Well – no-one saw that one coming. Tesco's £3.7bn merger with Booker seems to have taken everyone by surprise.
It's certainly a big shift in strategy for the retailer compared to a few years ago, when it was stocking up on restaurants and coffee chains (Giraffe and Harris & Hoole) in an attempt to make the weekly supermarket shop a more immersive experience.
A change in shopping habits, however, has seen that strategy binned faster than a bag of putrefying salad. Both H&H and Giraffe were unceremoniously dumped last summer.
The new move is arguably even more ambitious; a big-money attempt to become top dog in the C-store and cash and carry market.
As part of the deal, Tesco also acquires Booker's £100m Chef Direct business, which supplies, among others, Byron and Prezzo.
Tesco, in other words, has become a significant player in the on-trade virtually overnight. But this time, rather than trying to run on-trade operations (at which it had no real expertise) this time, it’s in the business of supply, which it understands very well.
'We are bringing together two very complementary businesses,' Tesco's CEO Dave Lewis told the BBC. 'We see this as a very low-risk merger.'
The acquisition of the likes of Londis, Budgens and Premier C-stores is of no immediate concern to the on-trade – though it wouldn’t surprise me to see some stores being rebranded, others closed and others enlarged to take on new roles down the line.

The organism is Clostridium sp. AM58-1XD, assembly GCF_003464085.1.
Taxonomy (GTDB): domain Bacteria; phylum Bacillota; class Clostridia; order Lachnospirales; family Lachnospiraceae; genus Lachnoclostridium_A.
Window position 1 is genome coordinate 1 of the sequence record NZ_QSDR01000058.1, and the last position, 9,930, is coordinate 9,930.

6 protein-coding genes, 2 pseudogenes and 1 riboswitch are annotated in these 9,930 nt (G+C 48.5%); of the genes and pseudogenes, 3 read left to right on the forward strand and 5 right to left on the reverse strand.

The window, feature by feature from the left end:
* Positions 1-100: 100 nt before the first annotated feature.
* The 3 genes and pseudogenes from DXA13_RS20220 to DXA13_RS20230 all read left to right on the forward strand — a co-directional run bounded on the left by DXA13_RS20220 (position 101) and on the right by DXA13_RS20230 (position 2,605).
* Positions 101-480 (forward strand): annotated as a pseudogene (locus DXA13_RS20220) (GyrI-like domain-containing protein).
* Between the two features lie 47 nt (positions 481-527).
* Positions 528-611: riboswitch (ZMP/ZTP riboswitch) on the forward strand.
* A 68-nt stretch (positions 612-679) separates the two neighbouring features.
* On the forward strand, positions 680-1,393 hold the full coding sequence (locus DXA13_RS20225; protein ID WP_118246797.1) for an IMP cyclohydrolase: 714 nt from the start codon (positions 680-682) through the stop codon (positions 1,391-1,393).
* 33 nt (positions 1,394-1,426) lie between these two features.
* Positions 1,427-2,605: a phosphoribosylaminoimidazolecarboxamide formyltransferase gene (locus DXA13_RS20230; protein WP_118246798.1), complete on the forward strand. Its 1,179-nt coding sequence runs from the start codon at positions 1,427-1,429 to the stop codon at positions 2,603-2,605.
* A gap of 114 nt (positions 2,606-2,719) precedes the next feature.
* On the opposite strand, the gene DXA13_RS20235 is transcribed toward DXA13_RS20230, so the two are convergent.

Tesco is nothing if not unsentimental when it comes to property…
But buying the Bookers and Makro cash-and-carry businesses is potentially significant, not least for some of the companies who may already be supplying Imbibe readers.
Tesco does several things very well: logistically, like all supermarkets, it is super-slick, and all areas of Booker’s business will benefit from that.
Likewise, its digital operation is one of the best of any business in the UK – particularly its marketing and analytics, which are at the heart of all that it does. Its sourcing power, meanwhile, is legendary. There’s probably no-one better at sourcing big volumes at low prices – as anyone who’s ever supplied them will doubtless attest, probably through gritted teeth.
I'd suggest that inside the next year Bookers/Macro could well have bigger and better drinks ranges, probably with a sizable chunk of competitively priced own-label that has been re-badged from the supermarket's current off-trade suppliers.
It's not unrealistic to expect the company to make the most of its vast network of stores (of all description) across the country either.
Majestic Commercial makes much of the fact that most venues in the UK are within ten minutes of one of its stores. The Tesco/Bookers network, however, is even more comprehensive.
Majestic remains adamant that there will be 'no immediate impact' from the Tesco Booker merger. 'We target a specific segment of the on-trade market with a tailored range and service that is very different to Booker's,' says the head of Majestic Commercial Ben Nichol.
He's right – at the moment. But Tesco is unlikely to stand still, and this move could open some intriguing new doors for the company.
Imagine a situation where Bookers’ enhanced analytics is able to suggest what drinks it thinks you might need, and offer to drop it at a Tesco pick-up depot within a couple of miles of your door inside a few hours.
For many venues, that's a compelling proposition, and the threat to some large operators is obvious – as are the potential benefits to certain sectors of the on-trade.